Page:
图书图片
PDF
ePub

hard, when looking from the top of Pisgah into "the good time coming," to watch the years slipping away one by one, and death crawling nearer and nearer, and the people wearying themselves in the fire for very vanity, and Jordan not yet passed, the promised land not yet entered? While our little children die around us, like lambs beneath the knife, of cholera and typhus and consumption, and all the diseases which the good time can and will prevent; which, as science has proved, and you the rich confess, might be prevented at once, if you dared to bring in one bold and comprehensive measure, and not sacrifice yearly the lives of thousands to the idol of vested interests, and a majority in the House. Is it not hard to men who smart beneath such things to help crying aloud-"Thou cursed Moloch-Mammon, take my life if thou wilt; let me die in the wilderness, for I have deserved it; but these little ones in mines and factories, in typhus cellars and Tooting pandemoniums, what have they done? If not in their fathers' cause, yet still in theirs, were it so great a sin to die upon a barricade?"

BOOK V

Revolt

A Man's a Man for a' That

BY ROBERT BURNS

(Scotland's most popular poet, 1759-1796)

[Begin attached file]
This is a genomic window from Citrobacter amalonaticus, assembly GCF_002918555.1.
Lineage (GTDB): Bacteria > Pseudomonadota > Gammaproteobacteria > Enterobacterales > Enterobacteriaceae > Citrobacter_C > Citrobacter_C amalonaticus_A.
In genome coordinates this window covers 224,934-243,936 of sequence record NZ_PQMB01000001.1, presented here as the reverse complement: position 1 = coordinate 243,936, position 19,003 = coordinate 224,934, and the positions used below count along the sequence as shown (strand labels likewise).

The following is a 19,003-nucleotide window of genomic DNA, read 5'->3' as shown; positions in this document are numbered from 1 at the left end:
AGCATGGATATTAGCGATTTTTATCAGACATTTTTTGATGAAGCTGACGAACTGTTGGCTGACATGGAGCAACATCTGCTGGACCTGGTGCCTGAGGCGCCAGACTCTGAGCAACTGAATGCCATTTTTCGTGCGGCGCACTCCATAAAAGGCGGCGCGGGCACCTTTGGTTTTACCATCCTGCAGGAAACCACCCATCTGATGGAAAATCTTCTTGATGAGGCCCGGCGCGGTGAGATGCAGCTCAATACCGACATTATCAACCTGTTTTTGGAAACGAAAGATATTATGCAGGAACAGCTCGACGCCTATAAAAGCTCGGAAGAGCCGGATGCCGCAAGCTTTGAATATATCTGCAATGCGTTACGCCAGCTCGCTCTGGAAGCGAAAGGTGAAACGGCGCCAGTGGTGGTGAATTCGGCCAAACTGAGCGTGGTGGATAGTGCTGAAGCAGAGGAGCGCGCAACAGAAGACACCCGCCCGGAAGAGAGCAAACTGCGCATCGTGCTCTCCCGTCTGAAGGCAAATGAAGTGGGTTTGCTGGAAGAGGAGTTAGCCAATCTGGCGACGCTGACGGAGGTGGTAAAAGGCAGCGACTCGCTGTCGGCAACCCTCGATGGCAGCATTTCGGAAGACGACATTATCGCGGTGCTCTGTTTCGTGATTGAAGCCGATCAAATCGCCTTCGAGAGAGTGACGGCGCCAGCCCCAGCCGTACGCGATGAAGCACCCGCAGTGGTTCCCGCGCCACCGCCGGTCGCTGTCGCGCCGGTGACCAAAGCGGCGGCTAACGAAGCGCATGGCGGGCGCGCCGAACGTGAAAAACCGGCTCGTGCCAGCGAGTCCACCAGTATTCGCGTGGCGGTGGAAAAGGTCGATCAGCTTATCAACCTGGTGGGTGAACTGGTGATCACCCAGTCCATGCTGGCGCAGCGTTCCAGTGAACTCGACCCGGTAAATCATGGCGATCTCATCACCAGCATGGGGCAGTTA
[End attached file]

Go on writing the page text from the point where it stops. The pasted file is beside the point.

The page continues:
S there, for honest poverty,

Is

That hangs his head, and a' that?
The coward slave, we pass him by,
We daur be puir, for a' that!
For a' that, and a' that,

Our toils obscure and a' that,
The rank is but the guinea's stamp-
The man's the gowd for a' that.

What though on hamely fare we dine,
Wear hoddin-grey and a' that;

Gie fools their silks, and knaves their wine-
A man's a man for a' that.

For a' that, and a' that,
Their tinsel show and a' that,

The honest man, though e'er sae puir,
Is king o' men for a' that.

Ye see yon birkie, ca'ed a lord,

Wha struts, and stares, and a' that; Though hundreds worship at his word, He's but a coof for a' that:

For a' that, and a' that, His riband, star, and a' that; The man of independent mind, He looks and laughs at a' that.

A king can make a belted knight,

A marquis, duke, and a' that;
But an honest man's aboon his might,
Gude faith, he maunna fa' that!
For a' that, and a' that,

Their dignities and a' that,

The pith o' sense and pride o' worth
Are higher rank than a' that.

Then let us pray that come it may,
(As come it will for a' that)

That sense and worth, o'er a' the earth,
May bear the gree and a' that.

For a' that, and a' that

It's coming yet, for a' that,
When man to man, the warld o'er,
Shall brithers be for a' that.

BY THOMAS JEFFERSON

(President of the United States and author of the Declaration of Independence, 1743-1826)

LL eyes are opened or opening to the rights of man.

ALL

The general spread of the light of science has already laid open to every view the palpable truth, that the mass of mankind has not been born with saddles on their backs, nor a favored few booted and spurred, ready to ride them legitimately, by the grace of God.

« 上一页继续 »